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Can Brian Boggs change the world for pro furnituremakers?comments (13) November 6th, 2010 in blogs
The ever-inventive Brian Boggs—not satisfied with re-inventing the ladderback chair form and every tool and technique used to produce it—has turned his attention to the biggest problem of all, one that has dogged him and other professional woodworkers for decades: how to make a decent living while producing top-notch work.
When I first met Boggs in 2001, he was in his spacious shop in Berea, Kentucky, surrounded by chair-making innovations: his Rube Goldberg contraption that sliced hickory bark into thin strips for his traditional chair seats, a huge custom steam tank, light-bulb kilns for super-drying tenons, slat-bending forms shaped like a human back, his improved version of the classic shaving horse, a sharpening method that involved diamond dust, and a host of other machines and jigs all customized for the unparalleled precision that Brian’s chairs require. And he was beginning work on a new line of spokeshaves (at left) that would fulfill the tool’s great potential. Those are sold now by Lie-Nielsen.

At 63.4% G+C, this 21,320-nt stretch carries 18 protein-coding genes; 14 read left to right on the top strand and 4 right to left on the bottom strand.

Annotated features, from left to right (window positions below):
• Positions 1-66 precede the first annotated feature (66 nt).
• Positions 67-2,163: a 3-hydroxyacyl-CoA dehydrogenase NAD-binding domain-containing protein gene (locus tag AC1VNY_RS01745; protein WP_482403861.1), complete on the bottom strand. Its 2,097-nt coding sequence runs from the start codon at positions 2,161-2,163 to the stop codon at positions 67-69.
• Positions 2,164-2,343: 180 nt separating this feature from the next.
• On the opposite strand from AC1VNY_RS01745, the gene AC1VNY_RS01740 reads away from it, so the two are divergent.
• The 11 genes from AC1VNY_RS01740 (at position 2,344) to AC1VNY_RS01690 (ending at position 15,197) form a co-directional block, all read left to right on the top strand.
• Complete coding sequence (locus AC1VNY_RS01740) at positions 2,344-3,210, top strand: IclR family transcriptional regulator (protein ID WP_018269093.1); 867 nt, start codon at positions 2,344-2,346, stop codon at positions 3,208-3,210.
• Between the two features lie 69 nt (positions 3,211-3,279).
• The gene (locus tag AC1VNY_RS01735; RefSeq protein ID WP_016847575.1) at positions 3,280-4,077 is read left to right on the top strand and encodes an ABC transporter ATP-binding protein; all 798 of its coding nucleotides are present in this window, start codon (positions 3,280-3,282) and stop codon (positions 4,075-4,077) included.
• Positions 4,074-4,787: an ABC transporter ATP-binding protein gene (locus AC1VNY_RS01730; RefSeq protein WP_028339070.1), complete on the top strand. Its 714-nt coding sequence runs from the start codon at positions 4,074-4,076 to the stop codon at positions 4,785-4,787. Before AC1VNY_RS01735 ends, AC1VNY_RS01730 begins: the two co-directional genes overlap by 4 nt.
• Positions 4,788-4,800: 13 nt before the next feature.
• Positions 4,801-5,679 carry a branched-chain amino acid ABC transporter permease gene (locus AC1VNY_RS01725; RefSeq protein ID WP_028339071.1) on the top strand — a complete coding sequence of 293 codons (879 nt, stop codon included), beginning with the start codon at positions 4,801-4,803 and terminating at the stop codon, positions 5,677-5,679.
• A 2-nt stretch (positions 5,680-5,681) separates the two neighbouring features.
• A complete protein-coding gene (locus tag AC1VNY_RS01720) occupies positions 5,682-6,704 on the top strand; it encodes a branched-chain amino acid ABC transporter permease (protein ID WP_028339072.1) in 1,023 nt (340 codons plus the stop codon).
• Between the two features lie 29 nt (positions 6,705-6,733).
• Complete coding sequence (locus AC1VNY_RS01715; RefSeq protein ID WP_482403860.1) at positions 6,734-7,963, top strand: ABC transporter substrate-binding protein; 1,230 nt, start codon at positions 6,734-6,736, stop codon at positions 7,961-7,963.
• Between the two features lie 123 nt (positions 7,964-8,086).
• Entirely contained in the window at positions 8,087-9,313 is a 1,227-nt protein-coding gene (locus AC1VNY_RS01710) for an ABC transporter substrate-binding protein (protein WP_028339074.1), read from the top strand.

But when I asked this larger-than-life guy how he marketed and priced his work, he visibly deflated. He had no good answer, he said. How do you charge for a chair that was the result of 20 years of evolution in design and engineering, and the only chair that Sam Maloof bought from another maker?
Nine years later, Boggs might have the answer. He explained it at a recent seminar I attended in Kerrville, Texas, at the annual Texas Furniture Makers Show (check out some pieces from this great show). When the economy tanked in 2008 (and Boggs' marriage ended), he saw an opportunity to start over, to change his location, reshape his career, and revolutionize his business model. "I wanted to build something bigger," he said. He also wanted to break away from the stigma of being a ladderback chairmaker, he said.
He had outgrown the quiet hamlet of Berea, Kentucky, so he set up shop in Asheville, N.C., a growing center for fine craftsmen and a perennial draw for wealthy vacationers. But he was confronted with the same old challenges: wood sourcing, marketing, attacting skilled employees, and finding time for the design work, tool development, and joint testing that had been indispensable to his progress as an artist and maker. Plus he had new challenges: local wood sources and word-of-mouth.
Since Asheville has a strong Arts & Crafts legacy, and lots of homes in that style, Boggs began to design contemporary pieces loosely inspired by that style. But he needed to be able to have others build his designs, so he could design more pieces and evolve more quickly.
The breakthrough came when he hired business consultants to help him make a bold new strategic plan. Together they came up with The Boggs Collective.
posted in: blogs, chair, business, pro, professional
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